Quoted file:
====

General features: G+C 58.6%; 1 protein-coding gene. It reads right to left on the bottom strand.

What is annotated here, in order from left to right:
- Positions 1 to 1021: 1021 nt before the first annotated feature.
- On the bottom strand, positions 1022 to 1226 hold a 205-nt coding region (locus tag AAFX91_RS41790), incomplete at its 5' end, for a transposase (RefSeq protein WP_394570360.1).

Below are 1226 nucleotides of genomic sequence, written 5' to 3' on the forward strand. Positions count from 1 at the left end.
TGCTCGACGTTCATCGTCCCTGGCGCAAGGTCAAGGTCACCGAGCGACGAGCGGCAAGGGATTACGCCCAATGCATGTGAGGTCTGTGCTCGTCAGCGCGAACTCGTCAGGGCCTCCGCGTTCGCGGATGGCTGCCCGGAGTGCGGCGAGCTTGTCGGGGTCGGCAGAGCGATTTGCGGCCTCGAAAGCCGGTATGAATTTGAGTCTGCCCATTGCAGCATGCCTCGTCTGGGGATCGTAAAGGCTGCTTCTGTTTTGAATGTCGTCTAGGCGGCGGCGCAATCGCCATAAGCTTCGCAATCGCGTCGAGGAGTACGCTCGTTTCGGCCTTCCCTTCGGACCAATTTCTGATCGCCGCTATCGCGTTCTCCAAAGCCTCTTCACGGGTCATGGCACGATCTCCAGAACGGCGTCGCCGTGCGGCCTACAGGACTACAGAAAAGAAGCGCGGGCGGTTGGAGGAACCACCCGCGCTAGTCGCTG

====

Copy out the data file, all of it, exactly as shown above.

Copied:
General features: G+C 58.6%; 1 protein-coding gene. It reads right to left on the bottom strand.

What is annotated here, in order from left to right:
- Positions 1 to 1021: 1021 nt before the first annotated feature.
- On the bottom strand, positions 1022 to 1226 hold a 205-nt coding region (locus tag AAFX91_RS41790), incomplete at its 5' end, for a transposase (RefSeq protein WP_394570360.1).

Below are 1226 nucleotides of genomic sequence, written 5' to 3' on the forward strand. Positions count from 1 at the left end.
TGCTCGACGTTCATCGTCCCTGGCGCAAGGTCAAGGTCACCGAGCGACGAGCGGCAAGGGATTACGCCCAATGCATGTGAGGTCTGTGCTCGTCAGCGCGAACTCGTCAGGGCCTCCGCGTTCGCGGATGGCTGCCCGGAGTGCGGCGAGCTTGTCGGGGTCGGCAGAGCGATTTGCGGCCTCGAAAGCCGGTATGAATTTGAGTCTGCCCATTGCAGCATGCCTCGTCTGGGGATCGTAAAGGCTGCTTCTGTTTTGAATGTCGTCTAGGCGGCGGCGCAATCGCCATAAGCTTCGCAATCGCGTCGAGGAGTACGCTCGTTTCGGCCTTCCCTTCGGACCAATTTCTGATCGCCGCTATCGCGTTCTCCAAAGCCTCTTCACGGGTCATGGCACGATCTCCAGAACGGCGTCGCCGTGCGGCCTACAGGACTACAGAAAAGAAGCGCGGGCGGTTGGAGGAACCACCCGCGCTAGTCGCTG